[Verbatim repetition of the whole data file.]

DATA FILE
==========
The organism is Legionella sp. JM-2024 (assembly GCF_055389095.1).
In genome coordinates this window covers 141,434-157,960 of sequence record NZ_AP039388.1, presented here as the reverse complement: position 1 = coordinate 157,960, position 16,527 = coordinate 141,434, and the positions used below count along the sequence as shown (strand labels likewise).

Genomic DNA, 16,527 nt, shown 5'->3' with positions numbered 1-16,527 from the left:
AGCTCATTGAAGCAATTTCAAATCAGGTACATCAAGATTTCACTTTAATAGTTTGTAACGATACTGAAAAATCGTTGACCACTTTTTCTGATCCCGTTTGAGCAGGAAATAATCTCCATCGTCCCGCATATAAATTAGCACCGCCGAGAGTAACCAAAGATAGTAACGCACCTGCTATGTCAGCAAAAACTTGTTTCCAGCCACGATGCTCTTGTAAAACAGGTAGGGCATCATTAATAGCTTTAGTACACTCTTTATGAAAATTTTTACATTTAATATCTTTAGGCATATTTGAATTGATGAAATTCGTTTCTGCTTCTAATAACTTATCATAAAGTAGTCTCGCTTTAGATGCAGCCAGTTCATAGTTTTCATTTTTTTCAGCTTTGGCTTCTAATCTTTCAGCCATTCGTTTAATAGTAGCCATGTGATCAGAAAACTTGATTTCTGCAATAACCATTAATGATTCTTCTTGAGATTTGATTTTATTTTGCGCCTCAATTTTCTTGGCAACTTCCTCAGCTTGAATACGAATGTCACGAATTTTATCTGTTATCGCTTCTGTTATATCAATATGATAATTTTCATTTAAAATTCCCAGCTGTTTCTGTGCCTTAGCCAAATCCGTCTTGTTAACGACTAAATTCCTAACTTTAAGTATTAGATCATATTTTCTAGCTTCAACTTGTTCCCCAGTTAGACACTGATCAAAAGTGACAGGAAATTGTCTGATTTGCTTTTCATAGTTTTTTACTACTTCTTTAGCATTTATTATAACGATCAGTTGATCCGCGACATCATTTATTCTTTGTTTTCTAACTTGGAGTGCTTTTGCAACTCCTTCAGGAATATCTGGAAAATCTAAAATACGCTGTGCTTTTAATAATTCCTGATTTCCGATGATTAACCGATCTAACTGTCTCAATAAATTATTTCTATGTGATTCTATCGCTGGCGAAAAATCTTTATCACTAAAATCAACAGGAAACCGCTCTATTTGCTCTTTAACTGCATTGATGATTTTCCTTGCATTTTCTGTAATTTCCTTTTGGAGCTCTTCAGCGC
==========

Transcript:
The organism is Legionella sp. JM-2024 (assembly GCF_055389095.1).
In genome coordinates this window covers 141,434-157,960 of sequence record NZ_AP039388.1, presented here as the reverse complement: position 1 = coordinate 157,960, position 16,527 = coordinate 141,434, and the positions used below count along the sequence as shown (strand labels likewise).

Genomic DNA, 16,527 nt, shown 5'->3' with positions numbered 1-16,527 from the left:
AGCTCATTGAAGCAATTTCAAATCAGGTACATCAAGATTTCACTTTAATAGTTTGTAACGATACTGAAAAATCGTTGACCACTTTTTCTGATCCCGTTTGAGCAGGAAATAATCTCCATCGTCCCGCATATAAATTAGCACCGCCGAGAGTAACCAAAGATAGTAACGCACCTGCTATGTCAGCAAAAACTTGTTTCCAGCCACGATGCTCTTGTAAAACAGGTAGGGCATCATTAATAGCTTTAGTACACTCTTTATGAAAATTTTTACATTTAATATCTTTAGGCATATTTGAATTGATGAAATTCGTTTCTGCTTCTAATAACTTATCATAAAGTAGTCTCGCTTTAGATGCAGCCAGTTCATAGTTTTCATTTTTTTCAGCTTTGGCTTCTAATCTTTCAGCCATTCGTTTAATAGTAGCCATGTGATCAGAAAACTTGATTTCTGCAATAACCATTAATGATTCTTCTTGAGATTTGATTTTATTTTGCGCCTCAATTTTCTTGGCAACTTCCTCAGCTTGAATACGAATGTCACGAATTTTATCTGTTATCGCTTCTGTTATATCAATATGATAATTTTCATTTAAAATTCCCAGCTGTTTCTGTGCCTTAGCCAAATCCGTCTTGTTAACGACTAAATTCCTAACTTTAAGTATTAGATCATATTTTCTAGCTTCAACTTGTTCCCCAGTTAGACACTGATCAAAAGTGACAGGAAATTGTCTGATTTGCTTTTCATAGTTTTTTACTACTTCTTTAGCATTTATTATAACGATCAGTTGATCCGCGACATCATTTATTCTTTGTTTTCTAACTTGGAGTGCTTTTGCAACTCCTTCAGGAATATCTGGAAAATCTAAAATACGCTGTGCTTTTAATAATTCCTGATTTCCGATGATTAACCGATCTAACTGTCTCAATAAATTATTTCTATGTGATTCTATCGCTGGCGAAAAATCTTTATCACTAAAATCAACAGGAAACCGCTCTATTTGCTCTTTAACTGCATTGATGATTTTCCTTGCATTTTCTGTAATTTCCTTTTGGAGCTCTTCAGCGC